|Published||Engraved for Walker's Geography. [London, Printed and Sold by Darton and Harvey, Gracechurch Street. 1795.]|
|Dimensions||195 x 222 mm|
An illustrations of the orbits of our solar system, engraved by John Walker for the second edition of his 'Elements of Geography and of Natural and Civil History,' usually referred to simply as 'Walker's Geography.' The chart, from his chapter on the Order of the Spheres, shows all of the planets from Mercury to Herschel, one of the names used for the newly discovered planet that would eventually be called Uranus. Surrounding the central illustration are a series of other diagrams and drawings showing comets, sun spots, the motion of night and day, eclipses, and eliptical orbits.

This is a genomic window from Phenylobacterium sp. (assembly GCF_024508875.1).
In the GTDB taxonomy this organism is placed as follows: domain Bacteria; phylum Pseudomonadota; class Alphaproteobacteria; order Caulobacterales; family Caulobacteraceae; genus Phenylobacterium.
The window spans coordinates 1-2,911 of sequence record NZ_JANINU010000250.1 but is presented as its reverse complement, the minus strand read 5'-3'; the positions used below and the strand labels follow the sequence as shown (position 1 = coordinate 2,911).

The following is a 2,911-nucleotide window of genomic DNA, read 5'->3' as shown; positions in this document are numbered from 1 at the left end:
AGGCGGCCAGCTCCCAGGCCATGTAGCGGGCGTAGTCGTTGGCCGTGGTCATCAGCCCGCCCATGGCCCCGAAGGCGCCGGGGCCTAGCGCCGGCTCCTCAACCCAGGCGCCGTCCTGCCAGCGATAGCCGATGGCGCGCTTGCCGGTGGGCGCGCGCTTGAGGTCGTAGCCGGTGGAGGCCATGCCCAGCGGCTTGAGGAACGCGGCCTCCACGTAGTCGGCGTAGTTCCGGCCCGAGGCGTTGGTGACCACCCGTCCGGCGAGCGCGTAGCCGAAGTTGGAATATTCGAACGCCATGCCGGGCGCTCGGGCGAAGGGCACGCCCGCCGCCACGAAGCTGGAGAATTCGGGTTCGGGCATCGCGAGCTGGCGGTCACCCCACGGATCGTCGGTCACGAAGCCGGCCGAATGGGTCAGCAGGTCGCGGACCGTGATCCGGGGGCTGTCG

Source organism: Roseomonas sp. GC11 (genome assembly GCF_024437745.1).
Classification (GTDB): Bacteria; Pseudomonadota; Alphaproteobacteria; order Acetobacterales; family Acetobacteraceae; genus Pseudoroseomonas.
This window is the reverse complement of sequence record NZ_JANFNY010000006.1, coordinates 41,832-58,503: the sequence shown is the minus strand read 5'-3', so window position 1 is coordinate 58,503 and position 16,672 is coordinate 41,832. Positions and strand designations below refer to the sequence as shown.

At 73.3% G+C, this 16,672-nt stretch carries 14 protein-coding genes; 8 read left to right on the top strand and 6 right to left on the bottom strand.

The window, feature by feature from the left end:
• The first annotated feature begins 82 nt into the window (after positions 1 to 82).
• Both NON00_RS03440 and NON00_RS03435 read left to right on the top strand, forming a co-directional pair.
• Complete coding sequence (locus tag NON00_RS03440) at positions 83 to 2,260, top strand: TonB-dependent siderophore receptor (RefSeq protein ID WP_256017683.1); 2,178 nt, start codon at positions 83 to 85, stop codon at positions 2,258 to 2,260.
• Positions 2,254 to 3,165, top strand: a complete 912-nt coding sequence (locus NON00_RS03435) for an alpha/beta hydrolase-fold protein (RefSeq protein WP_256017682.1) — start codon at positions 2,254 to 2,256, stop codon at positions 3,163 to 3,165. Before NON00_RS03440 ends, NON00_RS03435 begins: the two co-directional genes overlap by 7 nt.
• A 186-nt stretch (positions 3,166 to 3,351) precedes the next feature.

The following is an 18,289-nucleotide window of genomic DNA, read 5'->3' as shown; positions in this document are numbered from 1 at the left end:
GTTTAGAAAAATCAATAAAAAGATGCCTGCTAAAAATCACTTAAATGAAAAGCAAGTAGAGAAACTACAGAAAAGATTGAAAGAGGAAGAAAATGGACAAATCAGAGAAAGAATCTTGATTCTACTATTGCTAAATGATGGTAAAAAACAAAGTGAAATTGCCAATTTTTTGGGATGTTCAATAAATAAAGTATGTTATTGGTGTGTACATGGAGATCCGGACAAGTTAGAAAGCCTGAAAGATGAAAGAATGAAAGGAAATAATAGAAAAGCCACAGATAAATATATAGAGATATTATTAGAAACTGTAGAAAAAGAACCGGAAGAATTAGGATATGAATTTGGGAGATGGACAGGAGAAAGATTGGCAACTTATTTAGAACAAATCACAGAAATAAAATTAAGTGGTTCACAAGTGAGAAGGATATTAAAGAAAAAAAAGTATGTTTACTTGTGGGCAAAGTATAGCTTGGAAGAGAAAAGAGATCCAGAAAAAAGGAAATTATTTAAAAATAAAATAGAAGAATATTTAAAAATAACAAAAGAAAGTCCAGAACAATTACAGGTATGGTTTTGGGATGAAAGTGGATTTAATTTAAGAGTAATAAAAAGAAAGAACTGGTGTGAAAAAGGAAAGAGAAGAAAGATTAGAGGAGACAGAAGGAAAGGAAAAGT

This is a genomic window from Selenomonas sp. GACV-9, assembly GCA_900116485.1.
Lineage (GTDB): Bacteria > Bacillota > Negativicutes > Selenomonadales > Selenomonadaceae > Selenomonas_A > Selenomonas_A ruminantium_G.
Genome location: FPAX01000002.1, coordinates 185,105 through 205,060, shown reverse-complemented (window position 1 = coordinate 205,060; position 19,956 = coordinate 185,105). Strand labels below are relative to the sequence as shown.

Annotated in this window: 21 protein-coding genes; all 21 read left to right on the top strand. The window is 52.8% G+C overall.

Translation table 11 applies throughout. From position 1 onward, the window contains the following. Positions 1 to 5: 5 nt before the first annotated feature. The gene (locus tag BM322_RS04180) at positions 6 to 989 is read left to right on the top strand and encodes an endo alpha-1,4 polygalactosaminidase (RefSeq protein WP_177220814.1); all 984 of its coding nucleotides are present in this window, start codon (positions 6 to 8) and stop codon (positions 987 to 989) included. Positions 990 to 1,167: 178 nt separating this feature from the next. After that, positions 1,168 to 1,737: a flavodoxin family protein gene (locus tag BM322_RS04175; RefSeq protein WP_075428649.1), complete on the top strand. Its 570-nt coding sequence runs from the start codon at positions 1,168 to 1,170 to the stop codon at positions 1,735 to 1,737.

John Walker (fl. 1783-1831) was an English mapmaker, engraver, and publisher, and one of the founding members of the Royal Geographical Society. In addition to the maps he produced through his own business, he also served as hydrographer to the Admiralty from 1797. He had five sons, all of whom were involved in cartography, though John and Charles were the most successful and well known, becoming some of the most prolific mapmakers and publishers of the early nineteenth century. Michael and Thomas Walker were both involved with the Admiralty, and Alexander Walker is credited in partnership with his father on maps originating from Pool Lane in Liverpool.
Condition: Vertical folds, as issued. Some creasing to folds. Time toning to sheet, small tear to bottom left of sheet..